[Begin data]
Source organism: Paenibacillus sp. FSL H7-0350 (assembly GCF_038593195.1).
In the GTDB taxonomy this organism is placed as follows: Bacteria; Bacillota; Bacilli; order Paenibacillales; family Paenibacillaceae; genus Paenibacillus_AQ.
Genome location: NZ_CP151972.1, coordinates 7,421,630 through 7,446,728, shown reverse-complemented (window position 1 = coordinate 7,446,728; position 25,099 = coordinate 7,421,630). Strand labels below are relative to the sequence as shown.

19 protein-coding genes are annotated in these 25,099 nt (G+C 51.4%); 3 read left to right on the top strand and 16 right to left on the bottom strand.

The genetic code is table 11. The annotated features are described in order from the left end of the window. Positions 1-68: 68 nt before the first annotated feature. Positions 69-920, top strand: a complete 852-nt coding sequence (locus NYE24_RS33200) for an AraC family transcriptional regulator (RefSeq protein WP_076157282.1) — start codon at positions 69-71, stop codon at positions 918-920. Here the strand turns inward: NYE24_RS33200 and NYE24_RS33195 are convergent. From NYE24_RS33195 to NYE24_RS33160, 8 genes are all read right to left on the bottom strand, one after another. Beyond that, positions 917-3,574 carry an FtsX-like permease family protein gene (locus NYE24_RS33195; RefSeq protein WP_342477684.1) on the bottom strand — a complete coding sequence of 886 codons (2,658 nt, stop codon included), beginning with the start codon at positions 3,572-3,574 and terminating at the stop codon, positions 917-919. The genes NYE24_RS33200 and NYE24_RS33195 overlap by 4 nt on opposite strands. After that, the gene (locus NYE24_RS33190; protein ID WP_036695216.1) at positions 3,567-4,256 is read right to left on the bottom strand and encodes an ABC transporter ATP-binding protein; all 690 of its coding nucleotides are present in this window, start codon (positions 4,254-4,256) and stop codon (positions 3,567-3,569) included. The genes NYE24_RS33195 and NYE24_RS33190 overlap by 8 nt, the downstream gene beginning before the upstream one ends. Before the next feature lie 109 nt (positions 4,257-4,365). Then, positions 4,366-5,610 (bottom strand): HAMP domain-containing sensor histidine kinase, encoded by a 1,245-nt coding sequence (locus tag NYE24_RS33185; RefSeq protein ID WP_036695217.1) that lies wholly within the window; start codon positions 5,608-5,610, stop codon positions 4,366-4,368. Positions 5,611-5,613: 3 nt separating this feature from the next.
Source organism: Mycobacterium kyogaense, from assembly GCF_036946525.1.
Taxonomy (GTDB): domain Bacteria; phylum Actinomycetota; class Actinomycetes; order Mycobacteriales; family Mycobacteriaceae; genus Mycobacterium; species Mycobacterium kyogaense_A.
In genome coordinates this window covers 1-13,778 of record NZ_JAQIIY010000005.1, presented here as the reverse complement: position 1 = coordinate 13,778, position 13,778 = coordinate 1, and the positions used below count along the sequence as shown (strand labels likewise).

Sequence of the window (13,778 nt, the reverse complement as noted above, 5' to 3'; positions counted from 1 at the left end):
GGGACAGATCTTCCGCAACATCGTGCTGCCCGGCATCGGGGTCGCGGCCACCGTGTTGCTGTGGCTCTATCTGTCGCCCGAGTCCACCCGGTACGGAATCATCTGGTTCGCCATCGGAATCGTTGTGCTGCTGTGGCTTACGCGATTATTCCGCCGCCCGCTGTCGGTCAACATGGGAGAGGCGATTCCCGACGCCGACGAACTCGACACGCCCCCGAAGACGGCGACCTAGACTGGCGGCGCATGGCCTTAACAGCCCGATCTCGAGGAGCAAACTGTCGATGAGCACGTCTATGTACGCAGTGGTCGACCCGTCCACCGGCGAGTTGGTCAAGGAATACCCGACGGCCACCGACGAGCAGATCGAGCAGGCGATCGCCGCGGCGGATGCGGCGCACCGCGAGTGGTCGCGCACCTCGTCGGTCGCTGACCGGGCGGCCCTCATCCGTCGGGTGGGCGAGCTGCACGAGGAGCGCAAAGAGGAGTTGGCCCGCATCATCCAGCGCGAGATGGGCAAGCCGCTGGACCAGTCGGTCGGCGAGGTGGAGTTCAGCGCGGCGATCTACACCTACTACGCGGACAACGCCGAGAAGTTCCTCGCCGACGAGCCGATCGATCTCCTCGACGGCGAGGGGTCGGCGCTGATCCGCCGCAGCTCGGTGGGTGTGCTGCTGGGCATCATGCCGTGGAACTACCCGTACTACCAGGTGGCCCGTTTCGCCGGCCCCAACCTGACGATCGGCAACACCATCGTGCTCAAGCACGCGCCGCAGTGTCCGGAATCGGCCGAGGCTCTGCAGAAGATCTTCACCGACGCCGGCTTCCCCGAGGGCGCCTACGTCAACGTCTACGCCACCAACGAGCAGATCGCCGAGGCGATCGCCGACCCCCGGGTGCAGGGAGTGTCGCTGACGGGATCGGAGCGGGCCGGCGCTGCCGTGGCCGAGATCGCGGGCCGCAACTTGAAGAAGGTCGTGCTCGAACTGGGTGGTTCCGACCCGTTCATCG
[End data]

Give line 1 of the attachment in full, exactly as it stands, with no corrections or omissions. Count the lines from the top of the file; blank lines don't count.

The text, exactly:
Source organism: Paenibacillus sp. FSL H7-0350 (assembly GCF_038593195.1).